Drones are hotter than ever. From Amazon’s plan to deliver merchandise to the Super Bowl’s electric halftime show, drones are here to stay!
It’s predicted that there will be 7 million drones in the airspace by 2020 with 2.7 million of them dedicated to commercial use.
But what exactly is a drone? What is their commercial use? What are the issues and regulations that apply to them? And how (or why) should you purchase commercial drone insurance?
Well, sit back and enjoy the flight as we answer these burning questions and provide insight into this quickly evolving industry.
What is a drone?
For those new to the industry, a “drone” is the sexier, more recognizable term for what is actually known as an Unmanned Aircraft System (UAS). A UAS is an aircraft system without a human pilot on board and controlled from the ground instead.
Drone regulations for commercial use
In order to operate a drone for commercial purposes, the Federal Aviation Administration (FAA) has created a new rule known as Part 107. As with any regulation, there is an array of prerequisites that must be met to be in compliance. In order to begin operations, both the pilot and the drone itself must meet requirements specific to the location in which you’re intending to fly.
Here are some of the highlights:
- The pilot must be 16 years of age and hold a remote pilot airman certificate.
- The drone must be under 55 lbs.
- The pilot must operate within the rules of the airspace he or she is flying within.
Once you meet Part 107 standards, the focus then turns to the actual operating rules. The key issue with flying a drone in the FAA’s eyes is how it will interact with the airspace as well as the liability aspect of flying over populated areas.
Operating rules include:
- The drone can only operate during the daytime (30 minutes before official sunrise to 30 minutes after official sunset).
- The drone must be in the pilot’s line of sight at all times.
- The drone must fly under 400 feet above ground level or stay within 400 feet of a structure from which it’s operated.
- The drone must maintain a speed of less than 100 mph.
- The drone must give the right of way to manned aircraft (planes, helicopters, etc.).
After reading the limitations of operating drones, let’s discuss how they are commonly used commercially and what drone insurance works best for you.
Commercial use for drones
A drone is an amazing tool for business. The most common use involves video or aerial photography including land mapping or surveying. Because a significant amount of this work is done in sparsely populated areas, a drone is a perfect cost-efficient tool, allowing access that once required helicopters or small planes.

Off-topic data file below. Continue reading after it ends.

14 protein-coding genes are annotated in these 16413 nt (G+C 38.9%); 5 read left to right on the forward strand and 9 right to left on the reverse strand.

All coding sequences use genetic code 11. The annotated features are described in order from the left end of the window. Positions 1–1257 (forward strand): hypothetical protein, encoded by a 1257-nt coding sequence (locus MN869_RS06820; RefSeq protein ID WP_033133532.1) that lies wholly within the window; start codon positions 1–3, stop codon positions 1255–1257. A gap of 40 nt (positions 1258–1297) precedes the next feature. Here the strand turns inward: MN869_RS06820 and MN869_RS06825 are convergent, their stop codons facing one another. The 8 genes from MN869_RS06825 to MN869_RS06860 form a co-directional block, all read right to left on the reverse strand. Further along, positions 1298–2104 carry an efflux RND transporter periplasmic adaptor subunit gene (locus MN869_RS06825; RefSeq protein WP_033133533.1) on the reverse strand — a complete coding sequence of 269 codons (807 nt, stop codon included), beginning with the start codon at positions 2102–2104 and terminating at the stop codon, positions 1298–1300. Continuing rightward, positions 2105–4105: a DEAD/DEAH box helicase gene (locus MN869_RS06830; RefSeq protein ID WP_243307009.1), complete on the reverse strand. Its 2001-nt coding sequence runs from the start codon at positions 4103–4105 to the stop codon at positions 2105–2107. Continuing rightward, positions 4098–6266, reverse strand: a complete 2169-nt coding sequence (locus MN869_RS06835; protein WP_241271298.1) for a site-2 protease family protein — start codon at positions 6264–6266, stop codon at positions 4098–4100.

The entertainment industry has widely integrated the use of drones as well. As with land mapping or surveying, a drone allows access to unique footage that had previously seemed impossible or cost prohibitive. (Some recent examples include the latest Super Bowl halftime performance as well as Planet Earth II.)
If you’re interested in utilizing a drone for commercial purposes, it’s important to properly protect it as well as yourself and others. This brings us to the most germane section of this post: how to get commercial drone insurance!
Insuring a drone
Insuring a drone may seem daunting and/or extremely dry. It is however a worthwhile investment to ensure that you and your business are properly protected.
It’s important to know that aircraft are excluded from most other policies, so you’ll need to look for a stand-alone aviation policy.
The first step: determine if the drone is non-owned or owned by your company.
For non-owned drone operations you should secure a Non-owned UAS liability policy. This type of policy provides contingent third party liability coverage. UAS liability insurance offers coverage for a third party bodily injury or property damage claim arising from the use of the drone on your behalf. The drone operator’s policy serves as the primary layer of insurance (the first layer to respond to the claim), while yours will act as an excess layer (the back-up plan). This is the contingent portion of the coverage.
For example, let’s say you hire a drone operator to film for you and the drone crashes, causing a personal injury or property damage to a 3rd party (perhaps a bystander) that sues you for those damages. The drone’s owner should have insurance and your business should be named as an additional insured on their policy. The owner’s policy would cover the claim first. If those limits were exhausted, then your policy would provide additional coverage.
For owned drone operations, you should seek a Hull and liability policy. This policy provides third party liability coverage (like the non-owned policy), however, it will not be contingent. Your policy will be the first level of protection against a claim. The other aspect of this policy: it provides hull protection. In other words, it provides protection for physical damage to your drone in the event something happens to it.
The privacy factor
Depending upon the nature of your operation (non-owned or owned) and the plan you purchase, it’s critical to understand the risk of invasion of privacy. Personal injury (privacy) is an extremely hot button topic in the drone insurance community. Upon review of your policy, it’s important to see if this coverage is provided or excluded. Even if it is provided, insurance will not cover any intentional or deemed illegal act. Insurers are still figuring out the best way to protect their insureds as well as the community at large from these types of issues.
Looking for a little more personal guidance on commercial drone insurance? We’re here to help you fly right!